#22 It’s just a dinner!

For many couples, when they decide to have friends over for dinner the majority of planning goes into the food menu, activities, and music. While they select a bottle of wine or other alcoholic/non-alcoholic beverages to contribute to the evening, that is usually something that just takes a couple of minutes. At our beer geek embedded household however, the food to be served, the cleanliness of the space, and everything else that goes along with entertaining takes second place to the selection of beers to be offered.

Recently we invited another couple over for dinner. It was to be a simple evening of catching up since we’d last seen them back in the summer. I had provided Alan with the menu being served several weeks in advance because I knew he would want to pair an appropriate beer with the main course but I seriously under-estimated the time it would take him to select that beer.

Alan keeps an inventory of his beer. He has an app on his iPhone that allows him to scan the bar code on the bottle or can and he can log when a beer goes into or out of one of his beer fridges. He also keeps a spreadsheet of categories on his computer so he can easily print off lists of his beer. So theoretically at any point in time he should know exactly how much beer he has, what types, etc. However as with most things in life, a system is only as good as the person managing it. Apparently Alan got busy, or in too much of a rush to taste that brew, therefore some beers weren’t entered or properly logged as having been consumed. Now most people would just quickly peruse the shelves and select a few bottles for the evening. Unfortunately those people probably aren’t beer geeks (or should I say fortunately for their spouses?) My beloved beer geek upon discovering the error of his ways decided he couldn’t possibly just make a quick selection because of the potential for missing something hidden at the back that would be better than the more obvious front of shelf choices. So at a mere three hours before the guests were to arrive, Alan decided to do a complete beer inventory. This involved taking all the bottles out of the fridges, and boxes (because now it won’t all fit into two fridges), examining them, checking them against the database, and making updates. With approximately 150 bottles to inspect this wasn’t quickly done and while it was mildly entertaining to listen to the various muttered comments or exclamations of pleasure as he worked through his list, with the clock ticking towards guest arrival – I had foolishly planned his assistance with other preparations. Finally after 45 minutes the inventory was updated and he emerged, only to disappear back into his office with a notepad. Now that he knew what he had… he still needed to make the evenings selections!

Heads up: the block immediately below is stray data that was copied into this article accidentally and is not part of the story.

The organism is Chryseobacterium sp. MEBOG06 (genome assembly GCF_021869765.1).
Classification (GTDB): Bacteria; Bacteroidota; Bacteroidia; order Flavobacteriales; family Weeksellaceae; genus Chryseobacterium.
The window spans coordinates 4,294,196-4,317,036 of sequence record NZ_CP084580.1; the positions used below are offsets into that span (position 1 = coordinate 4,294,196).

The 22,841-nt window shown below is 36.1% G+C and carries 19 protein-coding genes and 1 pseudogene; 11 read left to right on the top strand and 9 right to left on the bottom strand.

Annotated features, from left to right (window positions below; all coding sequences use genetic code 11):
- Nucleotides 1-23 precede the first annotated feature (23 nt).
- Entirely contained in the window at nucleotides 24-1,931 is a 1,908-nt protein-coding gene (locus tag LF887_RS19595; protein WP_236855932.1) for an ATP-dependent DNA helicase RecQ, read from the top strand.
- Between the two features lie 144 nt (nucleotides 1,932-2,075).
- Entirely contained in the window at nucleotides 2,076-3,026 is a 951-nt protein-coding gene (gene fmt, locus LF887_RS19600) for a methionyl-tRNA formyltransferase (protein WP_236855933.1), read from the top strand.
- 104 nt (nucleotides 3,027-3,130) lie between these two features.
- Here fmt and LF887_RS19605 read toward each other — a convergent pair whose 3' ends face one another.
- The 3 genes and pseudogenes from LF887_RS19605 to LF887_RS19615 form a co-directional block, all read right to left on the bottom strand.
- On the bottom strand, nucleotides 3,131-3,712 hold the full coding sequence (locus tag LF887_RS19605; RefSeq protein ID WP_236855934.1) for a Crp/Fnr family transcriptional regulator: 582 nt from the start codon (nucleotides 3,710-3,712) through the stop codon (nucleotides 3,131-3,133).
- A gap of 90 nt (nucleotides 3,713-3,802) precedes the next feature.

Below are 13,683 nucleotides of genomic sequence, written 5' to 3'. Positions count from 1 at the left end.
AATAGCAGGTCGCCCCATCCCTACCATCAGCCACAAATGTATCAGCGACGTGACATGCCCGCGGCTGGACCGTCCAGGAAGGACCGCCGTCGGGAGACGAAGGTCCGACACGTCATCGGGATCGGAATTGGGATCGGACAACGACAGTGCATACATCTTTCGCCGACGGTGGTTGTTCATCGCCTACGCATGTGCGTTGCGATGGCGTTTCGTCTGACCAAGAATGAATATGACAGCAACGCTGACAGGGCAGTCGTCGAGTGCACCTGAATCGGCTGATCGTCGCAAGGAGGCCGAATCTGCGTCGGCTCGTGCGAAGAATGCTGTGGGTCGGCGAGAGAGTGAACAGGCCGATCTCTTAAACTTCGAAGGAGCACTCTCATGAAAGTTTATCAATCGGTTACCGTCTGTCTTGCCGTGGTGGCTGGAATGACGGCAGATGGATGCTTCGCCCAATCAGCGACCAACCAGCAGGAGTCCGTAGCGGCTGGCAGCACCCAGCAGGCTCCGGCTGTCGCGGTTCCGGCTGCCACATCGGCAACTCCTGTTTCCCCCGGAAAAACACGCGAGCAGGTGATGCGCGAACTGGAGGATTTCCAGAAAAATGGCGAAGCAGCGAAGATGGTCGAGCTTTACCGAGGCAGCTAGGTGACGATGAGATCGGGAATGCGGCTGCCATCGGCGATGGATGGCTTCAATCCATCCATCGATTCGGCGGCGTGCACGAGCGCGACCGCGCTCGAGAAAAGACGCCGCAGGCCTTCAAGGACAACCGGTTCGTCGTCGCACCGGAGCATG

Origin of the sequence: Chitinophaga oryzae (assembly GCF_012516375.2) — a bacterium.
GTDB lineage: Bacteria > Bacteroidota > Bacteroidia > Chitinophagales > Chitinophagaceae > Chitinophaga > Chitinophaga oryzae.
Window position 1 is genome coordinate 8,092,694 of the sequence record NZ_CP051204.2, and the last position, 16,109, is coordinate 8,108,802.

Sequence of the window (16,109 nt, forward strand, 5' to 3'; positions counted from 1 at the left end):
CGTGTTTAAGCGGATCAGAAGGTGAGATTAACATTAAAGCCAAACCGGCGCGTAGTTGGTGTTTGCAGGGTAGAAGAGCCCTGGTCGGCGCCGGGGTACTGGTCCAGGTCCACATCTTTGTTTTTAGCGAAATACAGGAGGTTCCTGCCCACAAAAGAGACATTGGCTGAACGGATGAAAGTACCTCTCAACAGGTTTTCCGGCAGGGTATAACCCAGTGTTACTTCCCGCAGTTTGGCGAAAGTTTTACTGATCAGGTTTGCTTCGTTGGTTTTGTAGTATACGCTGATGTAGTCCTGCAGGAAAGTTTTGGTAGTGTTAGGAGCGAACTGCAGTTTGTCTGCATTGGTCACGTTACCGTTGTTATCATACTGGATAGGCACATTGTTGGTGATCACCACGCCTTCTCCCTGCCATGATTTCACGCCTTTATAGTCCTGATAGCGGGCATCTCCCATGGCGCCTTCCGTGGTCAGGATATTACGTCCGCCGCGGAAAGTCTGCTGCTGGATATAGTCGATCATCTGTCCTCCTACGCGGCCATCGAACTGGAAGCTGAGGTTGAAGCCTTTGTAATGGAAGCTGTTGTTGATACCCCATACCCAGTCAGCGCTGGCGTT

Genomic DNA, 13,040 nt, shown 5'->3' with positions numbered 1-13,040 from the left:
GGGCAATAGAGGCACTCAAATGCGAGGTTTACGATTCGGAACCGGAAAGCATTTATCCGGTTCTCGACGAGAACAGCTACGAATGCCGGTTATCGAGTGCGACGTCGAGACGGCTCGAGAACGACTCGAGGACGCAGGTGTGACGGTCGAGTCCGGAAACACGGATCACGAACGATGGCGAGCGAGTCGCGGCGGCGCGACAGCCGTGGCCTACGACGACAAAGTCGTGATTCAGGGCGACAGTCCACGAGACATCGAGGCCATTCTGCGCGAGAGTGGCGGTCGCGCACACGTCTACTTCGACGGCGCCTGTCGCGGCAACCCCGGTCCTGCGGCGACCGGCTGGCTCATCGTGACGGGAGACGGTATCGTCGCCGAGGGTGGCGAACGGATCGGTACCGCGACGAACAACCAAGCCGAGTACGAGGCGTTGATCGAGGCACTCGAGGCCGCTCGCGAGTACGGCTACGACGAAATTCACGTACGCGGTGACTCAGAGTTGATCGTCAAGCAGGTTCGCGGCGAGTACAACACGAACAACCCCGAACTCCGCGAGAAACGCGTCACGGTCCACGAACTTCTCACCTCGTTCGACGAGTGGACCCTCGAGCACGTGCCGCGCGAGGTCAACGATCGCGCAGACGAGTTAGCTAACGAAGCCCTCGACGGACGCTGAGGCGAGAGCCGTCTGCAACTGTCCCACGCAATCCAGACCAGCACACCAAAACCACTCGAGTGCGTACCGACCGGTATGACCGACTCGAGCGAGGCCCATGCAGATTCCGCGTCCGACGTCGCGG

Non beer geek households probably only serve one brand of beer for an evening or for larger gatherings might offer 2-3 types. In a beer geek household you are offered 2-3 types before you start dinner! Over the course of an evening you may taste 8-12 different beers. Now before you have images of very drunk rowdy gatherings … dinner hosted by a beer geek is all about sharing the tasting experience. Offering up numerous samples of beers from around the world to share and discuss is a huge part of the enjoyment they get and often the samples are only a couple of ounces each so a single bottle goes a long way. Add to that the careful consideration that goes into their educated assessments for perfect food pairing, the selection of beer for an evening is a complicated process. Having just completed his inventory all his beer was fresh in his mind so this actually only took Alan another 20 minutes.

I have already mentioned in a previous post (#5 The Insidious Creep of Glass) that Alan has a sizeable beer glass collection (which has grown by another dozen glasses since that post), so even though by now he had collected his beer offerings together and put them in a cooler close by for quicker access, he still hadn’t selected the glasses to use for each beer type. Most hosts wouldn’t go through 20+ beer glasses in an evening with just 4 people but those hosts aren’t beer geeks who are extremely careful that the shape of the glass brings out the best of the beer’s nose and flavour. Fortunately Alan does that selection quite quickly on the fly depending on what his guests select or how he adjusts the order of the offering but even there – on this occasion he ran out of a certain style of glass and had to go to another room to collect the appropriate one.

Is he obsessed? Absolutely, frustratingly, but enjoyably for the beer loving guests who come to our house. It isn’t just dinner … it’s a beer education experience.


#21 2 Sacks = 15 Distinctive Beers

Craft Brewers tend to be a fairly generous group that are supportive of each other, however they do occasionally indulge in a little friendly competition for various awards. So if someone you love starts thinking about possibly entering a brewing competition… prepare yourself for several months of planning, preparation, coddling, anxiety, and anticipation in advance of the final judgement day.

When Alan first described the Ontario Craft Brewers Iron Brewer Competition, I thought it sounded pretty cool. Like Iron Chef on TV where the best chefs have to create something wonderful out of the same pre-determined ingredients, the Iron Brewer competitors have to create a beer from the same ingredients. Little did I think he would apply to compete, and even when he told me he was thinking of it, I didn’t think he would be lucky enough to get one of the spots. However when it comes to beer, Alan is a pretty lucky guy so of course he applied and got a spot.